Pretty much my entire history of what had happened to me before 1995 was wiped out by the ECT. So I kind of was going: “Who am I?”, “What has my life consisted of?” As well as how I am going to cope with existing and you know, that terrifying thing called the future. …
The man who spoke earlier was talking about how it affects your learning capabilities and how smart you may be or feel. That is definitely something considering that at one point I couldn’t do the calculation of 7 X 8 . You know at this point it can be difficult for me to learn things. I don’t know how much that has to do with ECT but definitely when I talk to friends who I knew a long time ago, they say that I’m not as quick as I used to be and that I might not be as smart as I used to be, which is a very upsetting thing. … One of the most distressing things I find is thinking about the fact that when I am trying to remember things, the memories I have are not necessarily my own memories because of all the research that I did, talking to people and looking through books and you know, having big meetings with my friends about what’s happened in the past and stuff. I am taking their word for things that have happened in my life. And then, you, know, my memory isn’t perfect so I am just remembering what they remember about things about my life, and you know. So someone asks me a question about something that’s happened in my past and I am like: “Well I think I was told this. So that’s the answer that I am giving you but honestly I have no idea whether or not that’s true.” It’s a very, very upsetting feeling to not know yourself or your own life except through second hand experience.
Breaking news. While initially only Toronto was demonstrating against electroshock on Mothers Day, Cork Ireland is now doing their own demonstration against electroshock on Mothers Day. If we have two cities protesting this Mothers Day, we could make it 15-20 the following Mothers Day, and 100’s the year after that. The Mothers Day protest is now international. And we are on the move.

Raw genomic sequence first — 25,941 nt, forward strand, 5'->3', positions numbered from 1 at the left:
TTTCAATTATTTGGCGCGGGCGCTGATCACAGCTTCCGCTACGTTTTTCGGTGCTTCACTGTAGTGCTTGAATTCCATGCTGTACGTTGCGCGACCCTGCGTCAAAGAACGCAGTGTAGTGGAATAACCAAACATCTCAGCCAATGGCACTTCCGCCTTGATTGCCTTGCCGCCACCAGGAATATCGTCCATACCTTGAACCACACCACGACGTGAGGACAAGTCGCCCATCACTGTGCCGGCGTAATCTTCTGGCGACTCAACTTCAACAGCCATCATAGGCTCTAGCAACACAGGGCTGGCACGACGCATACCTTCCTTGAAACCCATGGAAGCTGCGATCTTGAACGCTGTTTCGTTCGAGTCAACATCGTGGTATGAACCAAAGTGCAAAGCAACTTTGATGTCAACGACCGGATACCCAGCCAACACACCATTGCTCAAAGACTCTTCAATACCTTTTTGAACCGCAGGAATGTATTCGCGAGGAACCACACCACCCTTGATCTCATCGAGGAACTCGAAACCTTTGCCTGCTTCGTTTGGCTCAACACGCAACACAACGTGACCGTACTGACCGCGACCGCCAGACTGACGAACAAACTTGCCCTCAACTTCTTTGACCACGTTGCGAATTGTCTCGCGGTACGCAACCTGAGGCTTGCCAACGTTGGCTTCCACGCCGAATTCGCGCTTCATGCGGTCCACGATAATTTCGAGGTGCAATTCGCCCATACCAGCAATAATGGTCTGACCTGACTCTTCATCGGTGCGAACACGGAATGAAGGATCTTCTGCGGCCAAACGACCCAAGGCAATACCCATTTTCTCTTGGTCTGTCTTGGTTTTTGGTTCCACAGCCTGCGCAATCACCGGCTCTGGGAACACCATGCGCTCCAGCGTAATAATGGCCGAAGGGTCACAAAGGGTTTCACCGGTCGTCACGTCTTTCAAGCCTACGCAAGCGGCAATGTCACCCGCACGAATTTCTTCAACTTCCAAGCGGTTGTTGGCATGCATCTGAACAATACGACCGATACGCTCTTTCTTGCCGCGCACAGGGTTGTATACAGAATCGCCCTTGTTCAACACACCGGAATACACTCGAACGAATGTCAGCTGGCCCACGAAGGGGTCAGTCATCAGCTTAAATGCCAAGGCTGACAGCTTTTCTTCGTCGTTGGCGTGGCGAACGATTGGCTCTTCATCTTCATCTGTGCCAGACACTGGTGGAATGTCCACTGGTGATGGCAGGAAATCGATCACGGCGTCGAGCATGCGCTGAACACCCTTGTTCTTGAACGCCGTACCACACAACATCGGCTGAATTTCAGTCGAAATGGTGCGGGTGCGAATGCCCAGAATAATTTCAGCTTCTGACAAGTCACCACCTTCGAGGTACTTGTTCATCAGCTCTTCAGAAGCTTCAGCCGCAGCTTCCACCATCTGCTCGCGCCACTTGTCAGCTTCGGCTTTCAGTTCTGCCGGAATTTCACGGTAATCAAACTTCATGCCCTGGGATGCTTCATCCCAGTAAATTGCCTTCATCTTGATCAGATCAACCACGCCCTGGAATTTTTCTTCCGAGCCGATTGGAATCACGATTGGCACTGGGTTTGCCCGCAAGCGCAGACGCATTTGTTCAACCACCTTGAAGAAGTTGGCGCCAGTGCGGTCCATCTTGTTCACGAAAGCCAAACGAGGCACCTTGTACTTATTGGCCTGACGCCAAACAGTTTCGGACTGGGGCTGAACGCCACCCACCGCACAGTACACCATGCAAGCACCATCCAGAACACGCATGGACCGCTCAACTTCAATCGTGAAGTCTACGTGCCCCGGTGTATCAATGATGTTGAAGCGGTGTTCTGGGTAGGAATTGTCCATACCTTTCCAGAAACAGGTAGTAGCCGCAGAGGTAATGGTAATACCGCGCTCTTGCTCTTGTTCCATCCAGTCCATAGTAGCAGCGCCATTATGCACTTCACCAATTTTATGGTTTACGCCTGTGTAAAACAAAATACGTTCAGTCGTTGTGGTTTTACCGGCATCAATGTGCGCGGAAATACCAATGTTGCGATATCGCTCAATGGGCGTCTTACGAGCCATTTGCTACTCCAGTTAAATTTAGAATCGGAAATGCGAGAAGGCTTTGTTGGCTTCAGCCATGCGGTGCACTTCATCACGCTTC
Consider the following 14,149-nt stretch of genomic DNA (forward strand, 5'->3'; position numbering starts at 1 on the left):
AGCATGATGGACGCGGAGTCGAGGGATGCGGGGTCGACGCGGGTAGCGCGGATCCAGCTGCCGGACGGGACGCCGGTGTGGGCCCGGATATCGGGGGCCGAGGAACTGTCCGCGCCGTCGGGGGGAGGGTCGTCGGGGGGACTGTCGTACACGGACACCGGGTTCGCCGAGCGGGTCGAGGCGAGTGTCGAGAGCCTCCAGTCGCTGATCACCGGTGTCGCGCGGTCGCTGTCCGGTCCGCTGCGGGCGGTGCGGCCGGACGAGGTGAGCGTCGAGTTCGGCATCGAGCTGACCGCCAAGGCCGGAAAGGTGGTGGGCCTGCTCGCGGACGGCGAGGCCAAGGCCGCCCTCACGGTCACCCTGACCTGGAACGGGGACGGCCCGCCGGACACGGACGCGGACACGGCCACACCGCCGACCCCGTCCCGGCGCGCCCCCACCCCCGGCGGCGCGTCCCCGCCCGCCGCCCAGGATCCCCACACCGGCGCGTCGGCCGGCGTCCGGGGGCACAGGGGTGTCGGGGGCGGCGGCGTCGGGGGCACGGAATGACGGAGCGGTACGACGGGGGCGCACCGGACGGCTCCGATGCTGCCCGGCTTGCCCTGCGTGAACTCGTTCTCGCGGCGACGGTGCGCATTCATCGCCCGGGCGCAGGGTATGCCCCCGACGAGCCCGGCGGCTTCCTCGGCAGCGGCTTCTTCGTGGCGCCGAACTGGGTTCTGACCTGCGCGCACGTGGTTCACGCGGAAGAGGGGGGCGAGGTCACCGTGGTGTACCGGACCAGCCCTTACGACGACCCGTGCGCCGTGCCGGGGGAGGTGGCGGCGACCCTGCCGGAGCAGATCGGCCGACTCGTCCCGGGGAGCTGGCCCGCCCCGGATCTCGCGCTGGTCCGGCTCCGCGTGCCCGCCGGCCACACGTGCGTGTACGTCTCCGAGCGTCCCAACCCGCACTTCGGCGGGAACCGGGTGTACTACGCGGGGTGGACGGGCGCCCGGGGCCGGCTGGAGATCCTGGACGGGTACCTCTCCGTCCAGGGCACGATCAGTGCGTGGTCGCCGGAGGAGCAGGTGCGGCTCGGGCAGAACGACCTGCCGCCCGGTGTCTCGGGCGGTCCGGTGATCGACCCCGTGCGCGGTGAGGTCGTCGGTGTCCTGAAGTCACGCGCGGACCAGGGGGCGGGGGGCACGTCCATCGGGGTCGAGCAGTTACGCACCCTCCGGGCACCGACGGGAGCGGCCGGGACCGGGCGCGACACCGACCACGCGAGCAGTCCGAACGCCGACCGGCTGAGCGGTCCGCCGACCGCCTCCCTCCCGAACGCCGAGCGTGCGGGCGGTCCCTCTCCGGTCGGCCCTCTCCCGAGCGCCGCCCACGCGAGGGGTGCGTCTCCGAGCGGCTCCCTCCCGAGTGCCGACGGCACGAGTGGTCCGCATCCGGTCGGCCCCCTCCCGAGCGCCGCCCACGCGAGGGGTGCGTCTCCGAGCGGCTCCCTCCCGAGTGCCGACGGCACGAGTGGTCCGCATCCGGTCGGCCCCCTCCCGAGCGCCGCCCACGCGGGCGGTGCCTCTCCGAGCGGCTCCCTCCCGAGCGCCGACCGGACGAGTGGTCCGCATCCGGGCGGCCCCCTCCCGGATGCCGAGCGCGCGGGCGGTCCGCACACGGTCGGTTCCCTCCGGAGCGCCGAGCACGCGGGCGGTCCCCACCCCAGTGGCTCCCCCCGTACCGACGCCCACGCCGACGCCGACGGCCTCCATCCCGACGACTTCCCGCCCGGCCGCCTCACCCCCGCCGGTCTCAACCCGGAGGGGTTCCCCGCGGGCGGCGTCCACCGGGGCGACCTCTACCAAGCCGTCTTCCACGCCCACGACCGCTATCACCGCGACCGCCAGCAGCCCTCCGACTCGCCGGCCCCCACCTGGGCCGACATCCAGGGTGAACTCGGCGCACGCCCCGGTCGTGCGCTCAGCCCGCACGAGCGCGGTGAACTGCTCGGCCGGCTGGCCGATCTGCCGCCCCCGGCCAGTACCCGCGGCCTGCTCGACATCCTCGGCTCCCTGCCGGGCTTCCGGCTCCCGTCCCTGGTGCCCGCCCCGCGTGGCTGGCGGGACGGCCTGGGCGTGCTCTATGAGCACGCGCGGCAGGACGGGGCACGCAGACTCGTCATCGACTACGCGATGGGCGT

Join us for the Stop Shocking Our Mothers and Grandmothers! event on Mother’s Day, May 13, 2007. Here is the planned schedule for the day:
1:15 pm Assemble at the Clarke Institute of Psychiatry, College/ Spadina
1:30 pm Puppets-and-people march to Queen’s Park
2:00 pm Assemble in front of Legislative Bldg, Queen’s Park
2:15- 4:00 pm Speakers: Dr. Bonnie Burstow, women shock survivors and activists
Throughout the afternoon: Songwriters/artists: Roger Ellis and others * Friendly Spike Theatre Band * Special Performances * Free Food!
So bring your mothers, grandmothers, sisters, brothers, partners, children, dads and granddads!
On Mother’s Day, Sunday, May 13, 2007, the Coalition Against Psychiatric Assault (CAPA) is organizing a public, arts-based demonstration against electroshock (“electroconvulsive therapy”, “ECT”) therapy specifically for its use on women.
The public mistakenly believes that electroshock is a treatment that was only used in the past. In fact, the use of shock has increased in Canada and the United States during the last 10 years.
The two main targets of this destructive psychiatric procedure are women who have recently given birth, and women 60 years and older. With women electroshocked two to three times as often as men, with the physical and emotional damage wrought by electroshock well established, and with the complicity of the state clear, we are declaring electroshock a form of state-sponsored violence against women.
We see Mother’s Day as the appropriate day for the protest because it is about mothers and because of Mother’s Day’s initial and powerful connection with activism, especially peace activism. At the same time, we are aware and respect that people like to spend time alone with their family on this day. Accordingly, our demonstration will be afternoon, with the idea of not intruding on women’s breakfast, brunch, and dinner with their family on that day. Additionally, the event will be byo-mag (bring your own mother and grandmother); byob (bring your own baby); and byop (bring your own partner). Indeed, we are encouraging people to invite all family, relatives, and friends to attend with them.
Shock survivors, feminists, and human rights activists assert that electroshock is a form of psychiatric assault and elder abuse – violence against women. The use of electroshock is an extremely serious violation of our human rights and it should be universally banned.